The jewel of South America, the Amazon holds the title for largest tropical rainforest in the world and sprawls across Brazil, Peru, Columbia, Venezuela, Bolivia and Ecuador. The rich ecosystem houses everything from pink river dolphins and infamous piranhas to colourful macaws and huge anacondas, and over 400 native tribes live among the dense canopy. Snaking through the north part of the jungle, the Amazon River is the way most visitors explore this almost impenetrable environment, whether by kayak in tiny tributaries or cruising to the famous ‘meeting of the waters’, where the darkness of the River Negro meets the sandy waters of the Amazon.

Despite producing more than 20% of our global oxygen supply, the Amazon is still disappearing at a rate of 0.6 hectares a day. The tropical paradise’s deforestation problem was spotlighted by the media in 2019, when a hundreds of thousands of hectares were burned by devastating forest fires. In conjunction with rising temperatures, deforestation is upsetting the delicate water cycles of jungle, with scientists predicting that it could only be few years before the damage is irreversible.

The luxe touch: A river cruise is often touted as the only way to truly see the Amazon jungle, and Aqua Expeditions offers a first class way to spend time on the iconic waterway. The Aria Amazon has 16 lavish suites on offer, with intimate small-group excursions led by naturalists to get up close and personal with native wildlife.

Mount Kilimanjaro

The fourth highest peak and tallest free-standing mountain in the world, over 50,000 people a year attempt to climb Mount Kilimanjaro. This spectacular behemoth sits right on the equator and although it might seem intimidating, it is considered a relatively easy climb in the world of experienced hikers. Depending on the route, making it to the summit can take as little as six days, but seven is generally recommended as a minimum in order to properly acclimatise to the altitude.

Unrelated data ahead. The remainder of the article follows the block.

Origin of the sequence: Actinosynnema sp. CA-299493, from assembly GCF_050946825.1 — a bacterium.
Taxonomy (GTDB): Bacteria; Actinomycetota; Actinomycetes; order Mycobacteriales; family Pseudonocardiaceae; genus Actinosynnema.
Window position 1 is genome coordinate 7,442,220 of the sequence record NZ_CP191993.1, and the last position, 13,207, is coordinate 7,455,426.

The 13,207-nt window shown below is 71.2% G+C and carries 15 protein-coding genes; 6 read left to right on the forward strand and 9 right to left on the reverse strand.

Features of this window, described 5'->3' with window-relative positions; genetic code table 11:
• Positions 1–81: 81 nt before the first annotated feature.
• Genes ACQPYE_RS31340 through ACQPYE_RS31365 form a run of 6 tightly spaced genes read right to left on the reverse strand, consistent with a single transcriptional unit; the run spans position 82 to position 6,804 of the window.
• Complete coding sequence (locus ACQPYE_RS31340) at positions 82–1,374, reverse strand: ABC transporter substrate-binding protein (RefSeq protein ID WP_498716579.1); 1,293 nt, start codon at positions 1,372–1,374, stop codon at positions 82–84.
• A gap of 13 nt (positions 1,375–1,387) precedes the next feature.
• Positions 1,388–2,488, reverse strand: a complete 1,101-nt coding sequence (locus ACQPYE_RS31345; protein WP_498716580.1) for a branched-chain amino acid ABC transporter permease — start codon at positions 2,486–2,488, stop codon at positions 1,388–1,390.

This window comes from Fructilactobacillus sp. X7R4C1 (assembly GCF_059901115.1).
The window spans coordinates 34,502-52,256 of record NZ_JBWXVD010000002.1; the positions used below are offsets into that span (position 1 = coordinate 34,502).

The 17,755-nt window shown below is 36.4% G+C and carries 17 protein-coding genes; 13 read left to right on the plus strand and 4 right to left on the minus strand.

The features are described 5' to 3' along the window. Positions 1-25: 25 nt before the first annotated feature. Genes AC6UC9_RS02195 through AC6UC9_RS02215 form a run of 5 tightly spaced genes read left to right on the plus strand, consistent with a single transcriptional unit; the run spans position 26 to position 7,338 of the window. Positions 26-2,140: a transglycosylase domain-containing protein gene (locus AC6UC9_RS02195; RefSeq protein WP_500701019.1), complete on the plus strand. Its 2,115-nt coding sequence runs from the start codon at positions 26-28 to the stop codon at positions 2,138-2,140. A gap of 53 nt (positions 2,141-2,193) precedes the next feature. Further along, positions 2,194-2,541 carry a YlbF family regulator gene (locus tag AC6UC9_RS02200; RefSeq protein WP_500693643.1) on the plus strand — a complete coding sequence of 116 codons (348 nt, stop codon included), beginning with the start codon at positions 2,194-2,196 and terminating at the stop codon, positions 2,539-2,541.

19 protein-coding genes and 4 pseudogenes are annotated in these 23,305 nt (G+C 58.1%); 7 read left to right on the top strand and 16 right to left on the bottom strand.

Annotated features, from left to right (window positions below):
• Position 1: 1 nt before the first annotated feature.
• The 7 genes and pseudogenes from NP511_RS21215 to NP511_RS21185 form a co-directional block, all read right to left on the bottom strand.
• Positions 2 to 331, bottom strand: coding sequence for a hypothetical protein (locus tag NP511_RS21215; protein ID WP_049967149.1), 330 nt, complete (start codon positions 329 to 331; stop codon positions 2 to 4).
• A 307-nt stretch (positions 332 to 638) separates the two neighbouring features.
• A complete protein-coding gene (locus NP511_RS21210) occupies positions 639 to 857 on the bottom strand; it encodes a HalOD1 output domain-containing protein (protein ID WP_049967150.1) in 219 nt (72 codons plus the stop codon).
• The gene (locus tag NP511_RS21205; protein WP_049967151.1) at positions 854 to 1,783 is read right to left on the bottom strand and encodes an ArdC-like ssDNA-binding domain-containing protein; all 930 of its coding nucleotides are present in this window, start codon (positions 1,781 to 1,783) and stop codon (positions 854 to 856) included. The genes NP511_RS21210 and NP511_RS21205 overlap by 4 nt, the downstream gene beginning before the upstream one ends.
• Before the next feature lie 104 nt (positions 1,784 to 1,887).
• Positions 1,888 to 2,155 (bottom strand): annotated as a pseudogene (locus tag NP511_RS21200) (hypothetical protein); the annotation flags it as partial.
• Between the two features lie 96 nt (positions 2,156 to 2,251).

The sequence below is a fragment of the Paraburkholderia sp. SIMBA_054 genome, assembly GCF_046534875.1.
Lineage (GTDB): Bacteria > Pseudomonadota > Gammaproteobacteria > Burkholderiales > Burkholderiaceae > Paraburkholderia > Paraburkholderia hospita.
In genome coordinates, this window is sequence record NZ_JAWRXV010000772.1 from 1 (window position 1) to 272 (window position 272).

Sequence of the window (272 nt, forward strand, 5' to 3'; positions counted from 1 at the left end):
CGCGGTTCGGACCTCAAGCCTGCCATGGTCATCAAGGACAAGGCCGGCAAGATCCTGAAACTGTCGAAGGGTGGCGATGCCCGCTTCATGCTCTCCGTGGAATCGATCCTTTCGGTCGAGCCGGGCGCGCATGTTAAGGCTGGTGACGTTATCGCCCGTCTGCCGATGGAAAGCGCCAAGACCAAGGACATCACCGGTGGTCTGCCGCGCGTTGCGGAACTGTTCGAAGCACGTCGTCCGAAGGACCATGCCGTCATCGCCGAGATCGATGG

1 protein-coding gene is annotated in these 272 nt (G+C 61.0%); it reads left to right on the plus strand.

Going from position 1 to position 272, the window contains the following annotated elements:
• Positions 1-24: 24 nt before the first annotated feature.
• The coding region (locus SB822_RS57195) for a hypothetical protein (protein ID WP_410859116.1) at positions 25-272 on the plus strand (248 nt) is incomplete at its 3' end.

The classic photo shared by hikers of Mount Kilimanjaro shows them standing atop the mountain surrounded by snow. However, with the rate that the ice is melting researchers predict that the world-renowned glaciers could be gone in the next decade, making the window to tick off this bucket list item very tight.

The luxe touch: Abercrombie & Kent offer a nine-day tour via the Machame Route, successfully getting climbers to the summit at a success rate of 97% – well above the industry standard. Accompanied by chefs, porters and guides, the team ensures all their walkers are as comfortable as possible while making the mighty ascent.

Mount Kilimanjaro